Tuesday, January 24, 2023 at 7:30pm
Six Videos by Rodney Werden

361 Stagg Street, Suite 407, Brooklyn

I’m Sorry, Rodney Werden, 1974, digital projection, 5 mins
Call Roger, Rodney Werden, 1975, digital projection, 11 mins
May I, Can I, Rodney Werden, 1978, digital projection, 6 mins
Say, Rodney Werden, 1978, digital projection, 3 mins
Baby Dolls, Rodney Werden, 1978, digital projection, 19 mins
“I Bet You Ain’t Seen Noth’n Like This Before, Rodney Werden, 1980, digital projection, 36 mins

A key figure in the 1970s Toronto video art scene and a founder of longstanding distributor Vtape, Rodney Werden is well overdue for a survey. He approached his chosen subject, the psychosocial dynamics of sex and gender, with devastating honesty, and a blend of shock and banality that anticipates 21st century sensibilities. “They constitute, I think, one of the richest bodies of work in the medium,” argued Steve Reinke, one of Werden’s most ardent admirers, “though at this time they lie largely ignored.” This evening, Light Industry presents a sampling of Werden’s early experiments, most of which have rarely shown Stateside.

On the surface, what we encounter in Werden’s tapes may remind us of the repetitive, ritualistic actions of contemporaneous video artists like Bruce Nauman or Vito Acconci, but in some respects they are more in line with the taboo-busting of 60s underground film, or the gender interrogations of 90s New Queer Cinema. Through Werden’s lens, conceptual performance for the camera becomes entangled with eroticized mind-games enacted on the social fringes of sex work and kink subculture. “Prostitution and sado-masochism,” Reinke noted, “as in most of his videos, are the main concerns of this economist of desire.” Werden, himself heterosexual, was fascinated by deviations from normality, “possibly because I am so conservative and ordinary,” he once told interviewer Peggy Gale.

Werden’s own young body is on display in I’m Sorry and Call Roger. The former is an endurance tape in the strictest sense of the word, focusing on the artist’s bare, firm buttocks as they are rhythmically caned by an off-screen dominatrix. The latter is an imaginary television commercial for Werden as a hustler, its audio comprised of responses the artist received from a newspaper ad offering his services as a nude model. In Say and May I, Can I, Werden creates ludic scenarios in which female subjects—clothed and naked respectively—respond to suggestive verbal instructions. Made when transgender women had become objects of TV talk-show fascination, Baby Dolls presents an oblique first-person interview with an 18-year-old woman who has recently undergone gender affirmation surgery. “All we're shown is a hand methodically applying color to nails, hand, and feet,” John Greyson observed, “denying the gender transformation that we desire to witness.”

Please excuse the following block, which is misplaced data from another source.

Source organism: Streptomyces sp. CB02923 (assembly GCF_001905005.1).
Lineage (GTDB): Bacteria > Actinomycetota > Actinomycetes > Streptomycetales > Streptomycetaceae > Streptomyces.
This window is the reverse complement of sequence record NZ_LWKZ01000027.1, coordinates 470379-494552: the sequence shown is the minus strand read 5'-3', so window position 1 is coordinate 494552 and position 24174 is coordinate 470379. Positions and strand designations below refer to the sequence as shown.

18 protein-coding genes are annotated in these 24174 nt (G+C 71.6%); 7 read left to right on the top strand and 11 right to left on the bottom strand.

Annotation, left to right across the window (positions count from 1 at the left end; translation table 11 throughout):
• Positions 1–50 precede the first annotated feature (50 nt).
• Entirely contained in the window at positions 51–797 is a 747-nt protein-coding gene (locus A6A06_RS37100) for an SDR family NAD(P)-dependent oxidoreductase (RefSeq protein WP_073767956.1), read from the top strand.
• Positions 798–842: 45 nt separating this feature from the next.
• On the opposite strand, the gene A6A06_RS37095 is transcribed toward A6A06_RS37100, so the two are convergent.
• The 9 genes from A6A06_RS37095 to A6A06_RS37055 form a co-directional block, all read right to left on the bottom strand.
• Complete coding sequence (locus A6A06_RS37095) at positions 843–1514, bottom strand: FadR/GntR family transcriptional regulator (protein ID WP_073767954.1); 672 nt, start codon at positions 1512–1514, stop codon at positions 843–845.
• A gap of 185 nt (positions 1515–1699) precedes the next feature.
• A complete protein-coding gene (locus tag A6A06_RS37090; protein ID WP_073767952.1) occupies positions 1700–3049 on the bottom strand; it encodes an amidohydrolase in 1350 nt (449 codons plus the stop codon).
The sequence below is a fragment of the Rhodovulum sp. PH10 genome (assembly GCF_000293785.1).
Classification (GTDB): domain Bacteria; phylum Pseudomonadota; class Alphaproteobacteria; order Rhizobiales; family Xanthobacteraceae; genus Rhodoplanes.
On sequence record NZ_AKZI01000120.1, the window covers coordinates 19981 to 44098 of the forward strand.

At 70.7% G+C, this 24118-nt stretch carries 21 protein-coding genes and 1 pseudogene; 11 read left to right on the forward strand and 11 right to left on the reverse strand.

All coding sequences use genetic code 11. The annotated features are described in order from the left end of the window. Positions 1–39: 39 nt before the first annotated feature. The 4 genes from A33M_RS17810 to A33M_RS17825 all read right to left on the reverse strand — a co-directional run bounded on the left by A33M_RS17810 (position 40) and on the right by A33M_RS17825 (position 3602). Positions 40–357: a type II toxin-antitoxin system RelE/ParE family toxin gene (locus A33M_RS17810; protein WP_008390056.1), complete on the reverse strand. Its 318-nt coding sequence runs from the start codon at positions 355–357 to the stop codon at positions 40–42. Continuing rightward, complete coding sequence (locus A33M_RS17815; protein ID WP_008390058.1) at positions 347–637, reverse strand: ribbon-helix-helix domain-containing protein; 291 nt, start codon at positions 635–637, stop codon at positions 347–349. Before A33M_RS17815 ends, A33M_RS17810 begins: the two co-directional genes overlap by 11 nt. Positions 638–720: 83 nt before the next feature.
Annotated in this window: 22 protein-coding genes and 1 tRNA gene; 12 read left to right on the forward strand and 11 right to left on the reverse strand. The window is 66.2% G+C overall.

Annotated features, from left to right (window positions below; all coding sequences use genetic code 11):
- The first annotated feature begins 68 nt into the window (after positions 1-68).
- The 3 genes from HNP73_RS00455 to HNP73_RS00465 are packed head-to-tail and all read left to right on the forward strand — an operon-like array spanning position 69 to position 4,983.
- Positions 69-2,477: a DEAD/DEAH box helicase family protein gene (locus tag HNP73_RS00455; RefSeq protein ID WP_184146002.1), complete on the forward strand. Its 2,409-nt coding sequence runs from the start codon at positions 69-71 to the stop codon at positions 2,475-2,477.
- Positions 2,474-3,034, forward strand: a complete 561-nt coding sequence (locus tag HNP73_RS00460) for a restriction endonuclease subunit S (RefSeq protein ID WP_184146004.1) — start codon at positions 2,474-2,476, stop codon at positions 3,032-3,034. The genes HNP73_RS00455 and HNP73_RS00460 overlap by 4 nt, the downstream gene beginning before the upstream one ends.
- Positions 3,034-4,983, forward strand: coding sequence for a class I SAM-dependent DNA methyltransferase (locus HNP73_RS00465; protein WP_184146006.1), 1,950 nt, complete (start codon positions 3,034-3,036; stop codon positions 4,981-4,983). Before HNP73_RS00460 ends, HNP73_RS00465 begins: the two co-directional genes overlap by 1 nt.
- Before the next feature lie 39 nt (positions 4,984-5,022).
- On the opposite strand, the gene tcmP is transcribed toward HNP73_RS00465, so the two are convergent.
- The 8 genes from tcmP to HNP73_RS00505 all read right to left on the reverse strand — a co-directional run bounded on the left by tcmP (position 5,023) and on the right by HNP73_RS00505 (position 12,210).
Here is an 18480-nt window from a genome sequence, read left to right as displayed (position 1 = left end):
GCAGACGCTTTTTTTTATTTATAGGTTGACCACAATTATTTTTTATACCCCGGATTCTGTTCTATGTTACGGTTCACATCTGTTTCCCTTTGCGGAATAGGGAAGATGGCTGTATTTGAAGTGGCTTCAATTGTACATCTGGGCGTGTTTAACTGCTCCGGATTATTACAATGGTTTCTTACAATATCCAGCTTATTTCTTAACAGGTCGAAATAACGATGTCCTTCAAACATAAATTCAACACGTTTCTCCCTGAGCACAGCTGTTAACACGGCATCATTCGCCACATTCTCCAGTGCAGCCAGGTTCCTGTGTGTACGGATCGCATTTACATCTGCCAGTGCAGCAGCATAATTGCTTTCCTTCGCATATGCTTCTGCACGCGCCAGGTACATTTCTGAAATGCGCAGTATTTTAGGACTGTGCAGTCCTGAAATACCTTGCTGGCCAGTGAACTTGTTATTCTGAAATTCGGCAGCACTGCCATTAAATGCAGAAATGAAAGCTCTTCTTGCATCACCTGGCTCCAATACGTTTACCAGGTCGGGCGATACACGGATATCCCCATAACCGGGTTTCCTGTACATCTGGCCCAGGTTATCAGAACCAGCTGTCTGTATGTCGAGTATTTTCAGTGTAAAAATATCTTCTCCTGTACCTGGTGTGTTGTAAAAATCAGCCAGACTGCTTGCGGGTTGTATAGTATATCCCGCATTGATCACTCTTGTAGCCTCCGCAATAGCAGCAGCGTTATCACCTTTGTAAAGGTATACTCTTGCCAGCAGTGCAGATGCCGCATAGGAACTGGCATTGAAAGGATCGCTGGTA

Far less withholding is Werden’s most astonishing tape, “I Bet You Ain’t Seen Noth’n Like This Before, one of a series of conversations conducted with sex workers and fetishists. In the video, Werden speaks with an older man who sits naked at home. The man explains that he has the ability to penetrate himself with his own penis, and then performs the act for the unblinking camera, ultimately reaching climax by rubbing up against a set of audio speakers emitting pulses of shortwave radio noise. “The tape is devastating,” Greyson wrote. “Its impact lies in the implicit collaboration between the subject and the producer—indeed, the subject controls everything that occurs. There is no possibility of exploitation, for Werden has refused to comment, moralize, or otherwise frame the experience of this very articulate gentleman: what you see is what you get, and I bet you ain't seen nothing like this before…”

Tickets - Pay what you can ($10 suggested donation), available at door.

Please note: seating is limited. First-come, first-served. Box office opens at 7pm. No entry 10 minutes after start of show.